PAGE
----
Can Cisco Remain One of the Dow's Best Brands?

What's in a brand? Any investor who follows the Dow Jones Industrial Average (INDEX: ^DJI) knows how important a strong brand can be -- and how damaging it is when a company's brand becomes tarnished. The index has undergone many changes over the years, and many of these changes were enacted in response to the diminished value of one brand or the strengthening of another.

When the automobile became a common sight on city roads, the Dow responded by adding the strongest auto manufacturers to its exclusive list. The rise of a consumer culture prompted the Dow's inclusion of the most popular department stores. Companies that developed and marketed advanced technology have found a place in the Dow's ranks in every era from the Electric Age onward. Branding mattered then, and it matters even more today.

Today, we'll be taking a look at the brand behind Cisco (NAS: CSCO) , a Dow component since 2009 and Interbrand's 14th-most valuable global brand of 2012, to better understand how it was built and how it has helped create one of the world's largest companies.

Building brand value
Thanks to a decade's worth of data from the Interbrand consulting firm, we can analyze Cisco's branding successes (or failures) over the past 10 years relative to some more standard corporate measures. We'll also dive into some of Cisco's pivotal public moments to see how those moments helped build a brand to stand the test of time.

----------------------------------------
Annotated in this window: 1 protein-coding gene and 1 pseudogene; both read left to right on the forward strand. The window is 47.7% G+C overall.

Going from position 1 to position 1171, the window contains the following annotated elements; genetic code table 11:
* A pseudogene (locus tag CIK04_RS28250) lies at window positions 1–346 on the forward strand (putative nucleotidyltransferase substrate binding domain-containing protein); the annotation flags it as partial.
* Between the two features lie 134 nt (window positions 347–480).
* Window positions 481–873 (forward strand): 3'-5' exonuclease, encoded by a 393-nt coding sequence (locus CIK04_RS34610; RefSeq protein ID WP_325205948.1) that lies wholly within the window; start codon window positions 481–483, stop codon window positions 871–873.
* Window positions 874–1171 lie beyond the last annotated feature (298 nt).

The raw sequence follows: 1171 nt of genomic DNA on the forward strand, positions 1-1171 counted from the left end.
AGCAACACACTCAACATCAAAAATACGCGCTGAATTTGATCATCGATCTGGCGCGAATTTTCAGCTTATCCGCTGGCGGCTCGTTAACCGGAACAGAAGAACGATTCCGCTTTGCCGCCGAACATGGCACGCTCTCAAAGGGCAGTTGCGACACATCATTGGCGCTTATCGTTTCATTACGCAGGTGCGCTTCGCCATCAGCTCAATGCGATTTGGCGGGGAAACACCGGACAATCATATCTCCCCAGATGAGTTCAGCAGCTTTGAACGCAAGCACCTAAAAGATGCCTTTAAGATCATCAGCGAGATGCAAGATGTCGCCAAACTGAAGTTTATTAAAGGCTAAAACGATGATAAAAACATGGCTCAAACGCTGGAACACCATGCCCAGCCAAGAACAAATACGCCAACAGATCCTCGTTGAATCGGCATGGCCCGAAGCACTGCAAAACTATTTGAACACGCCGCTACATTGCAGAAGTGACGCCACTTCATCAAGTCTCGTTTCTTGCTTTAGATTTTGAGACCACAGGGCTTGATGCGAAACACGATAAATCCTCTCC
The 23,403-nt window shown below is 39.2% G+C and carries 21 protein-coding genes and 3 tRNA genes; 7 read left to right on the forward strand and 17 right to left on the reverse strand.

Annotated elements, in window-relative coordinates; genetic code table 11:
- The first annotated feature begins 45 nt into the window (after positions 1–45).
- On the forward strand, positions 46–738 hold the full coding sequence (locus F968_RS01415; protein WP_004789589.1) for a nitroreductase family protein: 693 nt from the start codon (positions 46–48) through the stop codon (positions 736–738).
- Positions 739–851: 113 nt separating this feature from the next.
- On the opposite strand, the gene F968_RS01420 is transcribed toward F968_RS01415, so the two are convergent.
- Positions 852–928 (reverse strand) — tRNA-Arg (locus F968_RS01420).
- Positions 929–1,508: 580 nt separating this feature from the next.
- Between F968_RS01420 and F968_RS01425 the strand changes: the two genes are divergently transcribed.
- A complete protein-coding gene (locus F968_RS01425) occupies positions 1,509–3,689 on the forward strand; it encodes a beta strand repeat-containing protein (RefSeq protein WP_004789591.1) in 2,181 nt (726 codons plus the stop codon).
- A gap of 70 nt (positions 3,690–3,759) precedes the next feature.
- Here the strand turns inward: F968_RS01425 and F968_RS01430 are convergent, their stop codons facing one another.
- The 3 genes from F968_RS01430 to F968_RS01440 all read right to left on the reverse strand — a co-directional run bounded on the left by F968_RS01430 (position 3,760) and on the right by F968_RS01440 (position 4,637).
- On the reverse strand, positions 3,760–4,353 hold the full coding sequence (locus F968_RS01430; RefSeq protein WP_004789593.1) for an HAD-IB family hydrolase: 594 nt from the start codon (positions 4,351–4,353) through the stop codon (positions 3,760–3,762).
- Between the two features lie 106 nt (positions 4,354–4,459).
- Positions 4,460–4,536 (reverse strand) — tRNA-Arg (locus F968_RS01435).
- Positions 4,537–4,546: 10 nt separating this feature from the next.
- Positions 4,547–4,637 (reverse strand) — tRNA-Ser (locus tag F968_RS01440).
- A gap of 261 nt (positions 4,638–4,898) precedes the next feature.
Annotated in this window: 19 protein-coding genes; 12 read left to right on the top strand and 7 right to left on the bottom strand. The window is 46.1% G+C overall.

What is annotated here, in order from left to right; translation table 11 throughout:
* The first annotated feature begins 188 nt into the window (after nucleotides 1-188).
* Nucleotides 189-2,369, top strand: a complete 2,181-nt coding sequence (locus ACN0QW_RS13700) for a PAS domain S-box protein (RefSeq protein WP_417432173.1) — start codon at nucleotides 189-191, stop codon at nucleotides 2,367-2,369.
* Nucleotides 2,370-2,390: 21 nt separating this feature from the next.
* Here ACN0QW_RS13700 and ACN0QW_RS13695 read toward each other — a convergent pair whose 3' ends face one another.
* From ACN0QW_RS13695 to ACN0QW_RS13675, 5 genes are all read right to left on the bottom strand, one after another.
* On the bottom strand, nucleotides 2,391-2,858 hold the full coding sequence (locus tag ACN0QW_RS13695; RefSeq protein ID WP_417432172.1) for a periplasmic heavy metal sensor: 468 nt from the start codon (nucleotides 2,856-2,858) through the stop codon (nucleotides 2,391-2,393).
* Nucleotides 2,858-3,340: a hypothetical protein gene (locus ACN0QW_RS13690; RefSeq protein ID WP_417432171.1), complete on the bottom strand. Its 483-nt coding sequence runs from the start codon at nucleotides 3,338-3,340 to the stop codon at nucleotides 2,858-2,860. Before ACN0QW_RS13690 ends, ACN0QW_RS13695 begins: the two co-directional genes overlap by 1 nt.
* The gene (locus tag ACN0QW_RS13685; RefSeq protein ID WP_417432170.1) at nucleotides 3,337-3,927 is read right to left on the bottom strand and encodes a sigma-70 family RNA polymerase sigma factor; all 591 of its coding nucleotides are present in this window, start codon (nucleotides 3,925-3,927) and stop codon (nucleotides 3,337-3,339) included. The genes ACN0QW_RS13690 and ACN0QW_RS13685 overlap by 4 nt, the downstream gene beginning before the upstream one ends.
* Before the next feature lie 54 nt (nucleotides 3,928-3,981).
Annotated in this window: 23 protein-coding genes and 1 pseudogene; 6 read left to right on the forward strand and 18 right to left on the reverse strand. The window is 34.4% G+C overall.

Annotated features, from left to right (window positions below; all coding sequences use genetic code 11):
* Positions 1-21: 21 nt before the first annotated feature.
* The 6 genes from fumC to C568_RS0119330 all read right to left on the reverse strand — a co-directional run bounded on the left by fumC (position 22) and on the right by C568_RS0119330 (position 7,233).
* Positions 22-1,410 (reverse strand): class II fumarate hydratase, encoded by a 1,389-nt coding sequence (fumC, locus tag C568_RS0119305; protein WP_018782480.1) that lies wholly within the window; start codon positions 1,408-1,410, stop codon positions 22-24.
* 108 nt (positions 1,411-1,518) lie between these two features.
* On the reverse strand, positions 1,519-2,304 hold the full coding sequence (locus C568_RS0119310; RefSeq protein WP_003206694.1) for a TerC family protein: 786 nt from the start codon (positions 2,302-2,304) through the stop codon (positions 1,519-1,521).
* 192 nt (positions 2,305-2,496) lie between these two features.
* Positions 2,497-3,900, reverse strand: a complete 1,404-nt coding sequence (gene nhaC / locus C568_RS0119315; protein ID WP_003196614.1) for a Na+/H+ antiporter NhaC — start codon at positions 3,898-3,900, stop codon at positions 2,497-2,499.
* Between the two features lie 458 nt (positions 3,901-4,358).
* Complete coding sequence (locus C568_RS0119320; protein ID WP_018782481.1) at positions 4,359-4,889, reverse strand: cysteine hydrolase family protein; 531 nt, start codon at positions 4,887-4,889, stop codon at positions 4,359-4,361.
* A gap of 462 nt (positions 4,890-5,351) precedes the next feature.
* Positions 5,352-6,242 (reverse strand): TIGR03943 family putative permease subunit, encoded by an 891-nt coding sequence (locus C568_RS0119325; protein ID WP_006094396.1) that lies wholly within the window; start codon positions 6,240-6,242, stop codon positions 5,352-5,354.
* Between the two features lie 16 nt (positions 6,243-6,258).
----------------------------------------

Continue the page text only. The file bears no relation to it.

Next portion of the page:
Sources: Interbrand, Morningstar, and Wolfram Alpha.

Over the last decade, Cisco's market cap has fallen by 33%. However, its annual revenue has grown by 44% in the same time frame, and the company's latest brand value is 72% greater than it was a decade ago. Cisco was briefly the most valuable company on the world at the height of the dot-com boom, but its bubble-fueled gains had to end at some point, and for the past decade Cisco has seen its P/E reduced by 60%, while its net income has grown by 189%. At a barely double-digit P/E of 12.1, Cisco is at its cheapest levels in years. Will its brand strength allow Cisco to rebound over the long run? Let's find out.

Behind the brand
Despite granting Cisco a 7% increase in brand value this year, Interbrand points out that the company's relevance in the switching and router market it dominates may not be able to carry it through an uncertain future. Interbrand goes on to say that "strong and nimble competitors, like the Chinese powerhouse Huawei, will bring new challenges to Cisco's reputation as an innovator -- especially outside the U.S."

With Cisco's widely panned foray into consumer electronics behind it, its current marketing campaign built on its "The Human Network" tagline may need to be refocused on the business customers that have historically been Cisco's main audience. Interbrand also contrasts Cisco's worthwhile efforts to improve its software and services capabilities with its repeated layoffs, which risk damaging employee morale and internal perceptions of Cisco's brand.